2/7 Salem’s Lot
Salem’s Lot is a fictitious place in Maine and the center of the 1975 film Salem’s Lot. Adapted from the Stephen King novel Salem’s Lot, a writer returns to his hometown to research and write about a mysterious mansion in the Salem’s Lot location. But, the town is slowly deteriorating from a picturesque burg to an ugly civilization contaminated by evil.
Ben Mears (David Soul) struggles with the idea of his beloved city succumbing to vampires and the incomparable actor James Mason as Richard K. Straker at the helm of these terrifying blood-drinking corpses. Mears is racing against time as he attempts to get everyone he cares about out of the city of Salem’s Lot before they all meet the fate of the undead.
1/7 Midnight in the Garden of Good and Evil
Gray moss hangs from the trees and over cemeteries in Savannah, Ga. The 1997 Clint Eastwood film Midnight in the Garden of Good and Evil begins its mystique in Forsyth Park along with an enigmatic older woman on a park bench who appears to have all the answers to questions about Savannah anyone could ask. The movie familiarizes the audience with the city by dropping street names and historical facts, setting up Savannah as one of the main characters.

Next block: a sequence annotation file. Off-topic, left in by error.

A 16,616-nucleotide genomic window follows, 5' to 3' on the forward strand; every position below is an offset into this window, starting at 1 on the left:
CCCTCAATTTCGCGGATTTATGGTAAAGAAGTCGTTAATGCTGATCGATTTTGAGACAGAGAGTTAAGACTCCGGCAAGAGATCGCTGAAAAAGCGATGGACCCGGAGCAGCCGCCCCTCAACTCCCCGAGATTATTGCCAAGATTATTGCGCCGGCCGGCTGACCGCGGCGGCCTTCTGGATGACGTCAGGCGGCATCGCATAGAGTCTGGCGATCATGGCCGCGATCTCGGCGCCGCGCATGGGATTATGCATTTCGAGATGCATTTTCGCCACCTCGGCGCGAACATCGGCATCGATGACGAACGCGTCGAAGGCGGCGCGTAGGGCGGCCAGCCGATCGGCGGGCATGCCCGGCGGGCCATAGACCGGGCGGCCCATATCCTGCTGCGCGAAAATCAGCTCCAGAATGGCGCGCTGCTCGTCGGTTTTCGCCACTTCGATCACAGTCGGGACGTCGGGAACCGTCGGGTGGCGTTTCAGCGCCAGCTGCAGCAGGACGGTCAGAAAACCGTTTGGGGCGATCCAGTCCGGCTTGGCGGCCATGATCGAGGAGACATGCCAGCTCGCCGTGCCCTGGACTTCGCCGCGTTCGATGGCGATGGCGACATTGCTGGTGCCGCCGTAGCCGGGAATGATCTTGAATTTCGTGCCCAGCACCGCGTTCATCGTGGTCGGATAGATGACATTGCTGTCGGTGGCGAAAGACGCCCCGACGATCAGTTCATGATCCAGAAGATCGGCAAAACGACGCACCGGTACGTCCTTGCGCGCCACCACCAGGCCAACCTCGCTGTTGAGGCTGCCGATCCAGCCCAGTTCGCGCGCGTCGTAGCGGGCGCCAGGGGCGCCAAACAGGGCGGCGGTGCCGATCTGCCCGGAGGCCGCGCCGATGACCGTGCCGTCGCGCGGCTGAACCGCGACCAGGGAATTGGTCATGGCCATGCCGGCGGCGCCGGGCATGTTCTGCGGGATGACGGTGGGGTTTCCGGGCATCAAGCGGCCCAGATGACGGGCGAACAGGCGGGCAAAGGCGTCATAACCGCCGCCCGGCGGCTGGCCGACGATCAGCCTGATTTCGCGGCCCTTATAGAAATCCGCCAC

Reporter John Kelso, played by John Cusack, asks a stranger at a party, “How did you know my name?” She replies, “Welcome to Savannah.” Furthermore, revealing the city’s gossipmonger manner, a mansion built for General Hugh Mercer, great-grandfather to songwriter Johnny Mercer, a discussion about one of the largest houses in Savannah stretching nearly an entire block, and Savannah Electric and Power company take place in the first 20 minutes of the movie, so that Good and Evil uses the city early to unfold a murderous crime in the middle of historic downtown Savannah. John continues to solidify Savannah’s status as one of the main characters when he calls his agent and says, “[Savannah] is fantastic. It’s like Gone with the Wind on Mescalin.”